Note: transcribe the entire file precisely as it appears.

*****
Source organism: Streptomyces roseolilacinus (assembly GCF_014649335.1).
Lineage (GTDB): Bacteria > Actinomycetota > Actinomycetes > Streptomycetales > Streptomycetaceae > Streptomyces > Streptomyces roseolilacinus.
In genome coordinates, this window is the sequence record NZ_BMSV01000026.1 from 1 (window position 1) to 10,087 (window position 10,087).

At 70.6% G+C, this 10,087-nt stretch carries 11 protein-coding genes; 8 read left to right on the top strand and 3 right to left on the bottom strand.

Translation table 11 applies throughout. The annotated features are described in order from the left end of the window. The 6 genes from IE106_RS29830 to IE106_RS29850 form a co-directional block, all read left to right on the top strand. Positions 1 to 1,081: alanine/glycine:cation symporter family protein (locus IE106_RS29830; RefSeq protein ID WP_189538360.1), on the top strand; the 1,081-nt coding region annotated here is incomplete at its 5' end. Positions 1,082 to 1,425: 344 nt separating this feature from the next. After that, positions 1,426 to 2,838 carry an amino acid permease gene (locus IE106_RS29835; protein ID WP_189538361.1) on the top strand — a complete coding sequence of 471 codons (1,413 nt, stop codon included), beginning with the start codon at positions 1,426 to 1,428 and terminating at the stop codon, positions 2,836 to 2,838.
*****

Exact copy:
Source organism: Streptomyces roseolilacinus (assembly GCF_014649335.1).
Lineage (GTDB): Bacteria > Actinomycetota > Actinomycetes > Streptomycetales > Streptomycetaceae > Streptomyces > Streptomyces roseolilacinus.
In genome coordinates, this window is the sequence record NZ_BMSV01000026.1 from 1 (window position 1) to 10,087 (window position 10,087).

At 70.6% G+C, this 10,087-nt stretch carries 11 protein-coding genes; 8 read left to right on the top strand and 3 right to left on the bottom strand.

Translation table 11 applies throughout. The annotated features are described in order from the left end of the window. The 6 genes from IE106_RS29830 to IE106_RS29850 form a co-directional block, all read left to right on the top strand. Positions 1 to 1,081: alanine/glycine:cation symporter family protein (locus IE106_RS29830; RefSeq protein ID WP_189538360.1), on the top strand; the 1,081-nt coding region annotated here is incomplete at its 5' end. Positions 1,082 to 1,425: 344 nt separating this feature from the next. After that, positions 1,426 to 2,838 carry an amino acid permease gene (locus IE106_RS29835; protein ID WP_189538361.1) on the top strand — a complete coding sequence of 471 codons (1,413 nt, stop codon included), beginning with the start codon at positions 1,426 to 1,428 and terminating at the stop codon, positions 2,836 to 2,838.